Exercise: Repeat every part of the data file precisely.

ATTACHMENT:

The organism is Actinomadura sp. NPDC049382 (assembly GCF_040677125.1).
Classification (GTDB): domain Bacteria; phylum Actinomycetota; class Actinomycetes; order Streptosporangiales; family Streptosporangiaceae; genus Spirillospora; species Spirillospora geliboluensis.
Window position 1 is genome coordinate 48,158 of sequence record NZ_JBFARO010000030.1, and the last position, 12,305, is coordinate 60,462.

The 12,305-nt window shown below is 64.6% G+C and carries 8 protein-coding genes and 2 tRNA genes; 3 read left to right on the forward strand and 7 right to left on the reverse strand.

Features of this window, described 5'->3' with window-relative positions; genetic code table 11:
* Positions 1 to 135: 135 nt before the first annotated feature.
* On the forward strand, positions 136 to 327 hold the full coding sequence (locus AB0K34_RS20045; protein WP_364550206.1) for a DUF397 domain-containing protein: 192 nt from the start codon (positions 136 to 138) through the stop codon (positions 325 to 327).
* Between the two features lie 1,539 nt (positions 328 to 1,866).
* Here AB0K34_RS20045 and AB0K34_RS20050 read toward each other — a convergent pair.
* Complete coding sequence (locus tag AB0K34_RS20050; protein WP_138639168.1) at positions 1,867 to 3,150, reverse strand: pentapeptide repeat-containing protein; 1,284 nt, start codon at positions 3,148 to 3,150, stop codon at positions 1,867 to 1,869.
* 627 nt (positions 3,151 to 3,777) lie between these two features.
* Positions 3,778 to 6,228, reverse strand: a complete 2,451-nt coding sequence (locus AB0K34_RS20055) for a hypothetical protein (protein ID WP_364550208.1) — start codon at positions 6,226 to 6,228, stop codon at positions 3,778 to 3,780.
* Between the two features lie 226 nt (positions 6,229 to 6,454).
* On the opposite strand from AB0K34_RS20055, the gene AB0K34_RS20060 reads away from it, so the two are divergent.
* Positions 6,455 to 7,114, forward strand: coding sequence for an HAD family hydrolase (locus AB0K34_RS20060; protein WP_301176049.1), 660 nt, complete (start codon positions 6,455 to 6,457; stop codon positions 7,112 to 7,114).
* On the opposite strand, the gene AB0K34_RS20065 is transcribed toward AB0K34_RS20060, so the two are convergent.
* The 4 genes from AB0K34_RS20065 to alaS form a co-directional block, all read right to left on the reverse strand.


The organism is Actinomadura sp. NPDC049382 (assembly GCF_040677125.1).
Classification (GTDB): domain Bacteria; phylum Actinomycetota; class Actinomycetes; order Streptosporangiales; family Streptosporangiaceae; genus Spirillospora; species Spirillospora geliboluensis.
Window position 1 is genome coordinate 48,158 of sequence record NZ_JBFARO010000030.1, and the last position, 12,305, is coordinate 60,462.

The 12,305-nt window shown below is 64.6% G+C and carries 8 protein-coding genes and 2 tRNA genes; 3 read left to right on the forward strand and 7 right to left on the reverse strand.

Features of this window, described 5'->3' with window-relative positions; genetic code table 11:
* Positions 1 to 135: 135 nt before the first annotated feature.
* On the forward strand, positions 136 to 327 hold the full coding sequence (locus AB0K34_RS20045; protein WP_364550206.1) for a DUF397 domain-containing protein: 192 nt from the start codon (positions 136 to 138) through the stop codon (positions 325 to 327).
* Between the two features lie 1,539 nt (positions 328 to 1,866).
* Here AB0K34_RS20045 and AB0K34_RS20050 read toward each other — a convergent pair.
* Complete coding sequence (locus tag AB0K34_RS20050; protein WP_138639168.1) at positions 1,867 to 3,150, reverse strand: pentapeptide repeat-containing protein; 1,284 nt, start codon at positions 3,148 to 3,150, stop codon at positions 1,867 to 1,869.
* 627 nt (positions 3,151 to 3,777) lie between these two features.
* Positions 3,778 to 6,228, reverse strand: a complete 2,451-nt coding sequence (locus AB0K34_RS20055) for a hypothetical protein (protein ID WP_364550208.1) — start codon at positions 6,226 to 6,228, stop codon at positions 3,778 to 3,780.
* Between the two features lie 226 nt (positions 6,229 to 6,454).
* On the opposite strand from AB0K34_RS20055, the gene AB0K34_RS20060 reads away from it, so the two are divergent.
* Positions 6,455 to 7,114, forward strand: coding sequence for an HAD family hydrolase (locus AB0K34_RS20060; protein WP_301176049.1), 660 nt, complete (start codon positions 6,455 to 6,457; stop codon positions 7,112 to 7,114).
* On the opposite strand, the gene AB0K34_RS20065 is transcribed toward AB0K34_RS20060, so the two are convergent.
* The 4 genes from AB0K34_RS20065 to alaS form a co-directional block, all read right to left on the reverse strand.